They decimated a variety of crops like buckwheat and corn when their swarms flew in. This triggered a sizeable portion of the hunting that took place across the nation. Farmers saw these pigeons as a pest and treated them as such.

As forests disappeared, passenger pigeons showed the ability to adapt to less desirable food sources like farmed corn. This shows that it wasn’t a lack of food that drove the passenger pigeon to extinction.

Did the Passenger Pigeon Carry Anything?

No, the North American passenger pigeon didn’t carry anything. However, there are pigeons called “carrier pigeons” (Columba livia domestica) that have aided humans in delivering messages. Some of these pigeons have been used to carry messages for centuries.

The ancient Persians were the first to use carrier pigeons, followed by the Greeks and Romans. They were used extensively by Europeans until the development of the telegraph. Once the telegraph was invented, pigeons were mainly used during warfare.

Today’s pigeons are actually homing pigeons. Homing pigeons are famous for their ability to return to their owner’s roost. They’ve been used for centuries in a myriad of situations, delivering messages and small objects.

Homing pigeons used to be involved with the USPS, but this was discontinued as the telegraph and railroad became popular. There still are homing pigeon messaging services owned and operated by private individuals.

Why Are They Called Passenger Pigeons in North America?

Most Expensive Birds-Racing Pigeon
Homing pigeons are not the same as passenger pigeons but used to carry things as they are domesticated.

©Ruth Swan/

They are called passenger pigeons in North America because their name derives from the French word “passager,” which means to pass. This is about the enormity of their flocks that would pass over humans on their migrations.

Homing pigeons are domesticated rock pigeons, while passenger pigeons were wild pigeons. Because they’re both pigeons, the North American passenger pigeon has sometimes mistakenly been referred to as a homing or carrier pigeon.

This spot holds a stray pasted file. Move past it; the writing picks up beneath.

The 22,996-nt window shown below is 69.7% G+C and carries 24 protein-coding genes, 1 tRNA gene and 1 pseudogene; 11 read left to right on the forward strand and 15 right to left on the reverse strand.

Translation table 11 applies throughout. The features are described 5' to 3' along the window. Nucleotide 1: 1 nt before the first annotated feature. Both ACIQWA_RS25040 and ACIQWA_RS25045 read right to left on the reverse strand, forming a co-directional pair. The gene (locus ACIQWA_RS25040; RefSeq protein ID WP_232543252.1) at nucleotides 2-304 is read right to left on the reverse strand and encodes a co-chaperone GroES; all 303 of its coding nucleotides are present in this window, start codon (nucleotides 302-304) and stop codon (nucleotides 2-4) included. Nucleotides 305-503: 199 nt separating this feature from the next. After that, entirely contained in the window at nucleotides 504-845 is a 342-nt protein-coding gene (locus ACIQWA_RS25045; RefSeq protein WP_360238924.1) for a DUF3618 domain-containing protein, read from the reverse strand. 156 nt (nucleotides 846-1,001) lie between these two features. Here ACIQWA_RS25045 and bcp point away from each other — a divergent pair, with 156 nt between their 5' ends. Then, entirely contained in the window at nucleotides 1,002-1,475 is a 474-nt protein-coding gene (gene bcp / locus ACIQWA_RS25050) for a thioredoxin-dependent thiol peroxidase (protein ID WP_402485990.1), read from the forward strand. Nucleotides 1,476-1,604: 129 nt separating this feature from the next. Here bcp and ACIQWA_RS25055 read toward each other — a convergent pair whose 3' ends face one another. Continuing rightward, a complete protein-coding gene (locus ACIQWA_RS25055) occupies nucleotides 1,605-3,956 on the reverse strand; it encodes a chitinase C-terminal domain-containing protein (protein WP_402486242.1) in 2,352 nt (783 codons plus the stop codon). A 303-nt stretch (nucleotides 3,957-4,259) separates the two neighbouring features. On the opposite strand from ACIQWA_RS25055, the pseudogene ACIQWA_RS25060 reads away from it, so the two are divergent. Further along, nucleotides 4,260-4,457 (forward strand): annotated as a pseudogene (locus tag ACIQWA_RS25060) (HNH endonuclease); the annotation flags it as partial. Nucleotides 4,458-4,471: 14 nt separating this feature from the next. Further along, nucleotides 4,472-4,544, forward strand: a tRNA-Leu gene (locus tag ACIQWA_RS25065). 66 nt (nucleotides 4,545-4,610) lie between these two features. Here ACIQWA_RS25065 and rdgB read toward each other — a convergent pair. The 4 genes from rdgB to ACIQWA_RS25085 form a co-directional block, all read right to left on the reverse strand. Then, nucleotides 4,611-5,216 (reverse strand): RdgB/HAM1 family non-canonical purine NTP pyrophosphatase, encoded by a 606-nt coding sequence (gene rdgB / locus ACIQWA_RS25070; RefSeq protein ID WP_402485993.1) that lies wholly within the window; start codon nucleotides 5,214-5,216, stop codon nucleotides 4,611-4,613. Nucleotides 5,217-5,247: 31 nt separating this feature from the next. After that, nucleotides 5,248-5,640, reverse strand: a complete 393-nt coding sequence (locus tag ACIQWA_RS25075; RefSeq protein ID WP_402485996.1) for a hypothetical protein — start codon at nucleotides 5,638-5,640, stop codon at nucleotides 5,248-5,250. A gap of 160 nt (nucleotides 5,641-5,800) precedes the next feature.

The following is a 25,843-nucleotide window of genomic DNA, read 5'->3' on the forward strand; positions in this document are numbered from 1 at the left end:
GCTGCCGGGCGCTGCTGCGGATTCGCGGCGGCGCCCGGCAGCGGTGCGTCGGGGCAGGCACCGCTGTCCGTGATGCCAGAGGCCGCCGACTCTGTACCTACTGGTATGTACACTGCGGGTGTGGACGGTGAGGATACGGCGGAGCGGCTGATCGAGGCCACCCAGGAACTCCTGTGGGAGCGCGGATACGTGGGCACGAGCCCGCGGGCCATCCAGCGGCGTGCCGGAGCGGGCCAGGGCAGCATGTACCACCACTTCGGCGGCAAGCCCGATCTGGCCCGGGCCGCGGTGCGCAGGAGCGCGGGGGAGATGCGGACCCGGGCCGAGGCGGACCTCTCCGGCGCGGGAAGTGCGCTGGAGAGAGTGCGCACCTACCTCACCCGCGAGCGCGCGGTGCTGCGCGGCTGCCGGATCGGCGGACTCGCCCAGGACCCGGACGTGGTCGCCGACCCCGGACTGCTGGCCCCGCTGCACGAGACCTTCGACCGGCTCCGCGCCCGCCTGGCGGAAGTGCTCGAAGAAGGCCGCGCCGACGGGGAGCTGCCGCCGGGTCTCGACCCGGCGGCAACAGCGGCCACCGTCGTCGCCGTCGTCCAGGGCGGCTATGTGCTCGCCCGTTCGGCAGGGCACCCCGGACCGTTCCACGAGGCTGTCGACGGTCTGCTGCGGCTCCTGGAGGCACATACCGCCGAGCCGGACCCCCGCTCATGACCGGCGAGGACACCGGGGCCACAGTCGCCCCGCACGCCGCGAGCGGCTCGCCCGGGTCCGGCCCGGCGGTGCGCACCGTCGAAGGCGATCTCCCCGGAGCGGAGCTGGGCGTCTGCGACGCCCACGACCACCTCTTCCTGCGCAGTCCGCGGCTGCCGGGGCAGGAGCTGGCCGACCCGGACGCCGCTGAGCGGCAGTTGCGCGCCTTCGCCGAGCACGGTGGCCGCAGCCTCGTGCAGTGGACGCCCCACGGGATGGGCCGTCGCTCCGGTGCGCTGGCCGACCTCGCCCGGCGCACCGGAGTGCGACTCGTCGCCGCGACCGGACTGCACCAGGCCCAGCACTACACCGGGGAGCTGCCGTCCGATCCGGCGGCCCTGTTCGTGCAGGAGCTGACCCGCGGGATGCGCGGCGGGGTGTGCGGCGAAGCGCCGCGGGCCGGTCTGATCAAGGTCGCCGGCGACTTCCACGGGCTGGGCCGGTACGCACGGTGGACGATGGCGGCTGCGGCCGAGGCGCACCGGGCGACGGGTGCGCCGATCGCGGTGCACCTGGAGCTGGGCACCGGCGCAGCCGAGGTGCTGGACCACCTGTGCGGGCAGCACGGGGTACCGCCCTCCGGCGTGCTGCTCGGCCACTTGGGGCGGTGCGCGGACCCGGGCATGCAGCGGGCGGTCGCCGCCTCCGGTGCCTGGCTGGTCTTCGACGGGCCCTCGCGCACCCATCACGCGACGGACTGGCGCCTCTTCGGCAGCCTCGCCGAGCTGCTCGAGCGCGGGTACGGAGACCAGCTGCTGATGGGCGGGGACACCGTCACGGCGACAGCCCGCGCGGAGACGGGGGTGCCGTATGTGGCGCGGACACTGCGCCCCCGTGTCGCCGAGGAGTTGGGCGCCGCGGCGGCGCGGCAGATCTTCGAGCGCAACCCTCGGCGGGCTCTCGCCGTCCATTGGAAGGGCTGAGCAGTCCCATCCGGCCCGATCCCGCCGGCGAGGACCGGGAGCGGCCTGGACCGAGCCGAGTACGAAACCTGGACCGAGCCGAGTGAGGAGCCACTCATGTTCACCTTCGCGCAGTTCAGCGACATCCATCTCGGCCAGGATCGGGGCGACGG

Did Pigeons Serve in the Navy?

Yes, pigeons served in the Navy. They were used as late as WWII and as early as the 1880s. Homing pigeons relayed messages for the Navy until all ships were able to utilize telegraphs. Around 1902, the use of pigeons by the Navy stopped.

During their service, they were responsible for transporting important information from ships to the mainland. Some messages and coordinates these homing pigeons carried gave strategic advantages and saved lives.

Some pigeons used to carry messages were uniformed with a chest pocket made by Maidenform.

Do Drug Smugglers Use Pigeons?

Yes, drugs are smuggled with pigeons. They aren’t using the North American passenger pigeon because it’s extinct, but other pigeons are used to smuggle illicit substances. This is a contemporary occurrence around the world.

A few of these drug birds have been found at border crossings or leaving jails. Some are intercepted alive, while some are shot down. No one is certain how many drug smuggling pigeons exist today.

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About the Author

I'm a fact-driven creative with a love of history and an eye for detail. I graduated from the University of California, Riverside in 2009 with a BA in Art History after a STEM-focused high school career. Telling a complex story with real information in a manner that's easy to digest is my talent. When I'm not writing for A-Z Animals, I'm doting on my 3 cats while I watch documentaries and listen to music in Romance languages.